President of the Dominica Bar Association (DBA), Heather Felix-Evans, is among those paying glowing tribute to the late lawyer Michael Bruney who departed this life on Wednesday, 24th June 2020 after a brief battle with cancer.
Felix-Evans describes the late Bruney as “a serious man in upholding the traditions of the Court.”
According to her, Bruney was very much into the traditions of the legal profession in terms of court courtesy.
“He was serious about how you address a judge, how you speak in court, how you address the court. If you wanted to bring something to the attention of a judge outside of the courtroom, what is the proper protocol that one must follow. He was very firm and tried at all times to maintain these traditions,” she said.
She said Bruney was also a former president of the DBA and at the time of his passing, was an executive member.
She remarked that apart from his strong views with regard to the preservation of the court protocols, he was a generous colleague and one with a fine personality.
“I knew him for a very long time. However, when I became a member of the legal fraternity I got to know him better. Mikey was a very personable person. He was sound in his knowledge of the law and analysis of the law,” Felix-Evans noted. “But what was most striking about Mickey was that he was very generous with his knowledge of the law and with sharing his experiences. He was very humorous. He saw the humor in everything. When things got a bit tense, he would always resort to humor to diffuse the situation.”
“The expressions from members of the Bar Association were all consistent with the type of person that he was. He was very concerned about junior counsel and bridging the gap between junior and senior counsel, in terms of their years of experience,” she stated.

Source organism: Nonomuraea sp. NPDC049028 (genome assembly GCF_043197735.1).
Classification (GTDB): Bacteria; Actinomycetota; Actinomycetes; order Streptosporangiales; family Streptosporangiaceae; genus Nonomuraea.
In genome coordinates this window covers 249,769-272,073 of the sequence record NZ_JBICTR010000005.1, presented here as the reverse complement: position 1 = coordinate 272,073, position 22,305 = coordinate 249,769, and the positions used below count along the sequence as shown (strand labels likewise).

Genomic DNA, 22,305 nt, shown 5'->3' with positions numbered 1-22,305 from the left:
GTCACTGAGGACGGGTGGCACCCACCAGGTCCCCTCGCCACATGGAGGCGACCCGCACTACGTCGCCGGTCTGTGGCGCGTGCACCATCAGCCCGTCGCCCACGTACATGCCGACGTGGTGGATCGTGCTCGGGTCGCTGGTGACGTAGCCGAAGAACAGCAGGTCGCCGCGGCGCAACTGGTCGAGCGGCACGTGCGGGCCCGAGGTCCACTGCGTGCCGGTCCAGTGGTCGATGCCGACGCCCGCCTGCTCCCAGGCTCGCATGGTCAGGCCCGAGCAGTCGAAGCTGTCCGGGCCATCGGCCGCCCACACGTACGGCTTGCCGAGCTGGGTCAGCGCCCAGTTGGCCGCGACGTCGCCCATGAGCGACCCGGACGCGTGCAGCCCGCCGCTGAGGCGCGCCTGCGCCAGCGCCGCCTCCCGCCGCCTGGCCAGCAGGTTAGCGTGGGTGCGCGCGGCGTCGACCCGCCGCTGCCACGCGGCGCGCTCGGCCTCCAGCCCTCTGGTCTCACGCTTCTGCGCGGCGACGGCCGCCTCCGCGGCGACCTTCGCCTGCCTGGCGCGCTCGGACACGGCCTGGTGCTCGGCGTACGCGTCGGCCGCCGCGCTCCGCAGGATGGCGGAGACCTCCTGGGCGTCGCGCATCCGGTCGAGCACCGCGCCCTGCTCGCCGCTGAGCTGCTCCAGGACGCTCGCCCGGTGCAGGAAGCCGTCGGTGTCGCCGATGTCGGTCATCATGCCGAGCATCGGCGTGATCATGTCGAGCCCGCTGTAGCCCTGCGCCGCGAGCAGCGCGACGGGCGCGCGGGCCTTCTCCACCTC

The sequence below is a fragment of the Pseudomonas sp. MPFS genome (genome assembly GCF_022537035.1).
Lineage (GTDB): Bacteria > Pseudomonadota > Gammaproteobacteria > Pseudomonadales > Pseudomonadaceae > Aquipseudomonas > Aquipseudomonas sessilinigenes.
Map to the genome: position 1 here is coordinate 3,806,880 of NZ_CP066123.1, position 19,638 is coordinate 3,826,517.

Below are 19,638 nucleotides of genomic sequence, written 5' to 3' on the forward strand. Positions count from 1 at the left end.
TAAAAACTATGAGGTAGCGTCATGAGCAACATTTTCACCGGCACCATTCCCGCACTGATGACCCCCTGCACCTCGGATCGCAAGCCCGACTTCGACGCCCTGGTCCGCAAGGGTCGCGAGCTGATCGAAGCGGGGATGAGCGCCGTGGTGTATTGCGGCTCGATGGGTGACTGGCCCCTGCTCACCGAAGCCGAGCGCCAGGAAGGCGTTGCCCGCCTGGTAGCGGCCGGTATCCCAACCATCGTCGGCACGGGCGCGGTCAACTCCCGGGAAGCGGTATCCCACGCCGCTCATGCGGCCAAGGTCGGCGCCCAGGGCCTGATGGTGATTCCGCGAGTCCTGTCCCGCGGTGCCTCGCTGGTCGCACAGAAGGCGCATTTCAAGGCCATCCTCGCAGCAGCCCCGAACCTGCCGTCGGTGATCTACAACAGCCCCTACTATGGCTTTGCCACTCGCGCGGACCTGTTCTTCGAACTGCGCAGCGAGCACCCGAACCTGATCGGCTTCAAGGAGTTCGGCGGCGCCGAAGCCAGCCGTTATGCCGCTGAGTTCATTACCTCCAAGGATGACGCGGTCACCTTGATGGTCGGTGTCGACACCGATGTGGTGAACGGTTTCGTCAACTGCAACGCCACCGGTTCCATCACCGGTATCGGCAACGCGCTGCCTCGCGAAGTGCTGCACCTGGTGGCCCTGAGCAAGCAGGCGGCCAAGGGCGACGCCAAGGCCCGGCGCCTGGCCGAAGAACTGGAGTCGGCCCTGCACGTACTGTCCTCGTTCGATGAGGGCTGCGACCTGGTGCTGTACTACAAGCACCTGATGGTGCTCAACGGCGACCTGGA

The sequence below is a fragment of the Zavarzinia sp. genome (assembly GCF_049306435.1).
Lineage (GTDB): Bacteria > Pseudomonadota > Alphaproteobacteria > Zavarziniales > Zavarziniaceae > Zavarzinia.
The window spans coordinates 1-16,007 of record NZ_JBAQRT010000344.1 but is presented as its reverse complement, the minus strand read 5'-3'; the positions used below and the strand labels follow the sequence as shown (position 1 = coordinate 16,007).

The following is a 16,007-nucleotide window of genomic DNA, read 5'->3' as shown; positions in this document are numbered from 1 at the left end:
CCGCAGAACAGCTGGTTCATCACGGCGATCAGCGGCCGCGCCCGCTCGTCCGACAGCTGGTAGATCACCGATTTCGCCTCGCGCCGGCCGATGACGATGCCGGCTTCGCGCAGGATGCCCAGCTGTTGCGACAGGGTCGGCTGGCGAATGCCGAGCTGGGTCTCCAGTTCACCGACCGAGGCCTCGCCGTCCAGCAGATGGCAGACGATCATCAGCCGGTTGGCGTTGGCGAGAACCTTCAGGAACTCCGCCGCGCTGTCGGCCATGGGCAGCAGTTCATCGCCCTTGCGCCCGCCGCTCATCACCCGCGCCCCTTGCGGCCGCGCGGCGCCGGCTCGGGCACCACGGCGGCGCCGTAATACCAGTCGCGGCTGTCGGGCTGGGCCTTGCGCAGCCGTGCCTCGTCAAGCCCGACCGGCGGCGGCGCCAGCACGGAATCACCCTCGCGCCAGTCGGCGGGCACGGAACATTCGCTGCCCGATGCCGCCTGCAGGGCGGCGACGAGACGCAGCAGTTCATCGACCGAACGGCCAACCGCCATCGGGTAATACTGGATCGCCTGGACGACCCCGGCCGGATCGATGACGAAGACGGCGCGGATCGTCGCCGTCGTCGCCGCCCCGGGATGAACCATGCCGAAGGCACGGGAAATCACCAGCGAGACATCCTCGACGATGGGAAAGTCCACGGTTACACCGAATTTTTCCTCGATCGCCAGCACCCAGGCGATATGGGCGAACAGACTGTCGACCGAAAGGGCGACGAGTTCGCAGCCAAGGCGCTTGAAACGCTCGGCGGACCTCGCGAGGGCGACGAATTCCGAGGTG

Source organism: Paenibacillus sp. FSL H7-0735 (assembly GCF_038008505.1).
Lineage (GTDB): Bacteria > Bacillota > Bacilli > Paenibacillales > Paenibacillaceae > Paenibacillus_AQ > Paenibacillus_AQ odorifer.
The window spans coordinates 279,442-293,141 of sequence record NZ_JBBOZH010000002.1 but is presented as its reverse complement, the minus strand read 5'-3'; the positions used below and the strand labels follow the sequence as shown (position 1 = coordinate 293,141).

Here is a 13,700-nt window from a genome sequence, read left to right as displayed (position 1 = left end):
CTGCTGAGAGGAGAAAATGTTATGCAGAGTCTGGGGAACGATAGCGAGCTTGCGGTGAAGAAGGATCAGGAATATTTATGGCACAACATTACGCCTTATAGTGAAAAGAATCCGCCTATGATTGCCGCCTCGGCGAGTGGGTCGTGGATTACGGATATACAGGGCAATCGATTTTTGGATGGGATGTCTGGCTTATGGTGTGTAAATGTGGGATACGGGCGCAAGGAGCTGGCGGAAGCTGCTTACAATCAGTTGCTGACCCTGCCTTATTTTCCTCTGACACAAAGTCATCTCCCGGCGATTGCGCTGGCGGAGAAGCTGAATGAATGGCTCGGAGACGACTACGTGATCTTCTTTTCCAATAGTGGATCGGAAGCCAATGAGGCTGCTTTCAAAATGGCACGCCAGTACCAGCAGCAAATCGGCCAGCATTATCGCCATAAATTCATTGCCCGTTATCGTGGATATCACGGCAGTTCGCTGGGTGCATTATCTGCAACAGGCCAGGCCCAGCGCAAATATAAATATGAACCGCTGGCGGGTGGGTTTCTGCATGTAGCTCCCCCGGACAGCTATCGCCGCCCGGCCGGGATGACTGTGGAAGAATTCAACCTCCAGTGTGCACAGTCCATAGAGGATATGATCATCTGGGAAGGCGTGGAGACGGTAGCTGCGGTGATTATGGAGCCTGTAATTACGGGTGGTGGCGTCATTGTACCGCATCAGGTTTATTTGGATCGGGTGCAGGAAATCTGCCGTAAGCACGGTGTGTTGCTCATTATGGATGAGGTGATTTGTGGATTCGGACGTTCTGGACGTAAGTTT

According to the Bar Association president, Bruney, who served as a magistrate from 2011 to 2020, distinguished himself on the Bench.
“The overwhelming view of our members is that he was a magistrate who got things going and made sure that the cases went through the system quickly and fairly. When he did civil matters, he always sought to get the parties to resolve their matter out of court and that was a very good thing about him,” Felix-Evans said.
She went on to say that Bruney encouraged lawyers to be civil with each other, was “a big proponent” of civility among members of the Bar and had firm views but sought to bring them out in a subtle, non-offensive and well-articulated way.
“He will be greatly missed. It was a very sombre time in terms of when we spoke about him. He definitely will be missed,” Felix-Evans remarked. “We will try to honor him and honor the things that he held dear such as the traditions of the profession. The legal profession has lost a dynamic person.”
Meantime, attorney at law Duncan Stowe describes the late Michael Bruney “as a people’s person” who had the ability to connect and converse at all levels, the kind of person who could walk with kings but never lost the common touch.
“As a lawyer, he was very knowledgeable on the law, very sharp at identifying issues. To my mind, he had a soft heart for representing the ordinary man. He was always keen on…seeking justice,” Stowe said.